Newt's War of Independence
Having reenacted the Battle of Trenton via Twitter this weekend, Newt Gingrich talks to the Daily beast about Sarah Palin's flawed fight for "ideological purity," his own "betrayal" of conservatives in New York, and what George Washington would do about Afghanistan.
Having reenacted the Battle of Trenton via Twitter this weekend, Newt Gingrich talks to The Daily Beast about Sarah Palin's flawed fight for "ideological purity," his own "betrayal" of conservatives in New York, and what George Washington would do about Afghanistan.
Newt Gingrich is in full warrior mode this week. While he’s stepped up to battle national Republican leaders over the rightful heir to a Republican congressional seat in upstate New York–-dodging fusillades from the likes of Gov. Tim Pawlenty and Gov. Sarah Palin and buckshot from the blogging Right–-the former House Speaker is also consumed by a fight from an earlier time: the Battle of Trenton, 1776.
Over the weekend, a hardy of group of Gingrich acolytes huddled by their computers and drew out the battle plan for a Twitter re-enactment of the Trenton campaign, the victory of the American rebels over the Red Coats which inspired the iconic painting “Washington Crossing the Delaware.” And so online, for the first time in 243 years, General George Washington lined up against the Hessian commander Colonel Johann Rall and his British benefactors. A private in the colonial army, Jonathan Van Dorn died once more in front of 987 followers: “It’s hard to breathe,” the latter-day Van Dorn tweeted, “God it is so hard to breathe. Dear Lord, into your hands…”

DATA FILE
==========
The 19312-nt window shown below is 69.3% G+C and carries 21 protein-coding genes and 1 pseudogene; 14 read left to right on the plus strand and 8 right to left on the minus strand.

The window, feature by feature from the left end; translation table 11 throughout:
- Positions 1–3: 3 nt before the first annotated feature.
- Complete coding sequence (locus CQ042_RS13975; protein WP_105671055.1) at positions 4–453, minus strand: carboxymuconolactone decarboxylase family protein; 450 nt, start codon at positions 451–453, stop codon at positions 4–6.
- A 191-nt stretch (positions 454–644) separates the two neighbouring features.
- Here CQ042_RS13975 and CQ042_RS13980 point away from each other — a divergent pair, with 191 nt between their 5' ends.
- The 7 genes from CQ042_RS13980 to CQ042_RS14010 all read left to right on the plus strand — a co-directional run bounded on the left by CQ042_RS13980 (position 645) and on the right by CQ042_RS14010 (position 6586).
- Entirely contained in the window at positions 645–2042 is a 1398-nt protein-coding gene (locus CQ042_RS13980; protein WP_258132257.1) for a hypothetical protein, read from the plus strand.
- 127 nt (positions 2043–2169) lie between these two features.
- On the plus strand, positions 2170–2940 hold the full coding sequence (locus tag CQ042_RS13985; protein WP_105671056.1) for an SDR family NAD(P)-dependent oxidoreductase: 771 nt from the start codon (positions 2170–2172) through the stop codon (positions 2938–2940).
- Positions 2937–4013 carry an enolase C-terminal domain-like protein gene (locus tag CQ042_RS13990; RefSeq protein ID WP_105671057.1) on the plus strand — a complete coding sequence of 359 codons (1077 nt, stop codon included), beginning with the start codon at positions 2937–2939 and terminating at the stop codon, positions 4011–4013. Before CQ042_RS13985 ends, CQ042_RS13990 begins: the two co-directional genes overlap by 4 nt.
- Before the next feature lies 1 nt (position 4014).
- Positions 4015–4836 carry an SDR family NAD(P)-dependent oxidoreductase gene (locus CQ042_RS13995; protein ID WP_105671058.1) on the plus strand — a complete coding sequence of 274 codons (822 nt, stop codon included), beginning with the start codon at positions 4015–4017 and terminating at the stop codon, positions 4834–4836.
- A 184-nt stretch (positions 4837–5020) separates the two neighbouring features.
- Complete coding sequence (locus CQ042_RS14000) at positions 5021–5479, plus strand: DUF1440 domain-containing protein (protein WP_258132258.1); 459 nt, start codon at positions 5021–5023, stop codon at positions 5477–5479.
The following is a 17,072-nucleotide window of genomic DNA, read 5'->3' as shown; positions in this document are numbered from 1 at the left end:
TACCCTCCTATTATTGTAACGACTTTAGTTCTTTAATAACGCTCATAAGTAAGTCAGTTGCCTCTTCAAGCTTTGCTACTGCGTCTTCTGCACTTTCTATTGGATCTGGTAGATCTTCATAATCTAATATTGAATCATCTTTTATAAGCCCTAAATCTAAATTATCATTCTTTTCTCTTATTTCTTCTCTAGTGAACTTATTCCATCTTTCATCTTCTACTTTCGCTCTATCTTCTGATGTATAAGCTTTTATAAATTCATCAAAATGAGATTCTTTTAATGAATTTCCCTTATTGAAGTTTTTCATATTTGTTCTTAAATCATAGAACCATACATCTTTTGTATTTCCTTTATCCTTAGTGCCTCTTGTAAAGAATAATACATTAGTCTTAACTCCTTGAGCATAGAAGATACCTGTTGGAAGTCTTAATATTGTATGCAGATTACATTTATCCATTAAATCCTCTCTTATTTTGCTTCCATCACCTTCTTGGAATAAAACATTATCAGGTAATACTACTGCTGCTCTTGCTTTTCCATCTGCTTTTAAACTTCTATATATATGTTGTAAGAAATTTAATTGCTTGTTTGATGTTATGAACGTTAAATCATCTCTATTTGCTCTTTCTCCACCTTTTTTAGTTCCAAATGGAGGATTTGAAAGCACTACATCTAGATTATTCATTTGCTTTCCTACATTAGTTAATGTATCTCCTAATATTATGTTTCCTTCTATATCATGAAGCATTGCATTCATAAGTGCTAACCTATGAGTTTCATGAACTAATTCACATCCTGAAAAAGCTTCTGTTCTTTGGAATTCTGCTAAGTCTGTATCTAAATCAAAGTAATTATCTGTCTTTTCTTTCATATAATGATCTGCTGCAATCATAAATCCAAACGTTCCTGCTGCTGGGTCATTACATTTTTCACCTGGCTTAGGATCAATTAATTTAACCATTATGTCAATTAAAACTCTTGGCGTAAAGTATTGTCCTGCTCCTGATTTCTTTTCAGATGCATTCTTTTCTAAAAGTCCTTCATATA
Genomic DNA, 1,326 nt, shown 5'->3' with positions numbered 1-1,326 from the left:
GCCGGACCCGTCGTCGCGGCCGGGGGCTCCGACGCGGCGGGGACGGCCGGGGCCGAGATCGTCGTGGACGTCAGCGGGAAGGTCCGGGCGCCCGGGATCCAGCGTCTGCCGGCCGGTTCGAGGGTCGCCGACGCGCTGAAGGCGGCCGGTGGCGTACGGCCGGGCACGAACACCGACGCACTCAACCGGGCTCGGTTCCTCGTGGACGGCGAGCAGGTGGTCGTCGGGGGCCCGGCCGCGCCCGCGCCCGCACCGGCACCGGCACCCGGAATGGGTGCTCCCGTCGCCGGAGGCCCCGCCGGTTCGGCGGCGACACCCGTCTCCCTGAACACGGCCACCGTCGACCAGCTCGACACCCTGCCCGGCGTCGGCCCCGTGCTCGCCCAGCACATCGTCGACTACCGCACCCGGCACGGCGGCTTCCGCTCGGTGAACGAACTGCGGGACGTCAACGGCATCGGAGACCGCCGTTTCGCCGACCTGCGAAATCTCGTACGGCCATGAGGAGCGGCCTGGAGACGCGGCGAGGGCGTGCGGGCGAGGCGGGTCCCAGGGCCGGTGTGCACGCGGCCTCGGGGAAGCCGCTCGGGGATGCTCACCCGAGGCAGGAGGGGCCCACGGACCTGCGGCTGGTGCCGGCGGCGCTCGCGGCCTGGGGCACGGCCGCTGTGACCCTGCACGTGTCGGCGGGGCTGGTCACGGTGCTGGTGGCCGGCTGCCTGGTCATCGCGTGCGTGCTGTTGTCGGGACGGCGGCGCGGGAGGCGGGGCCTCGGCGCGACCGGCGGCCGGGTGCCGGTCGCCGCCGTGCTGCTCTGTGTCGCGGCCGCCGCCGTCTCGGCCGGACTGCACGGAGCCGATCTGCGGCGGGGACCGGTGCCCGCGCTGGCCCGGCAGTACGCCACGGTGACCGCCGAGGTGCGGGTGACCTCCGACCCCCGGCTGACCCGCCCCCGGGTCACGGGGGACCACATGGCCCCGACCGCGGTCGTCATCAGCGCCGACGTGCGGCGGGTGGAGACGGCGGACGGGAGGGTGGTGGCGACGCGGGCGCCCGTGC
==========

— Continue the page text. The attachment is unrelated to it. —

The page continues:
Gingrich directed particular attention at Pawlenty and Palin for their apparent drive for ideological purity: “You should call and ask them and say what’s the purity test for the governor of California? Does anyone pass the purity test?
The twitter campaign, Gingrich said, was the first of its kind, but it isn’t the former Georgia congressman’s first venture into creative tweeting. This summer, he started Twittering in Spanish, and he updates his amigos sporadically (“Tambien tengo una comida de business leaders para american solutions en Chicago”). The Trenton reenactment is part of Gingrich’s effort to promote a new historical novel, To Try Men’s Souls, which also details Washington’s military adventure.
For Gingrich, recalling the triumphs isn’t just an act of historical daydreaming. America’s first president, Gingrich said, shows the 44th one the proper manner of how to handle the current predicament in Afghanistan. What would George do?
“Washington was very slow in making decisions,” Gingrich said. But the former Speaker added that at Trenton and elsewhere, he made the right ones.
“Washington crossed the Rubicon. He never looked back. What if he thought, ‘Gee, maybe I can cut a deal with the British?’ Our very honor depends on us winning this war. Young Americans deserve to have their commander-in-chief say that we are accepting defeat after eight years or announce that this so, so important for Americans. He is not consultant-in-chief, not orator-in-chief. He is commander-in-chief,” Gingrich said.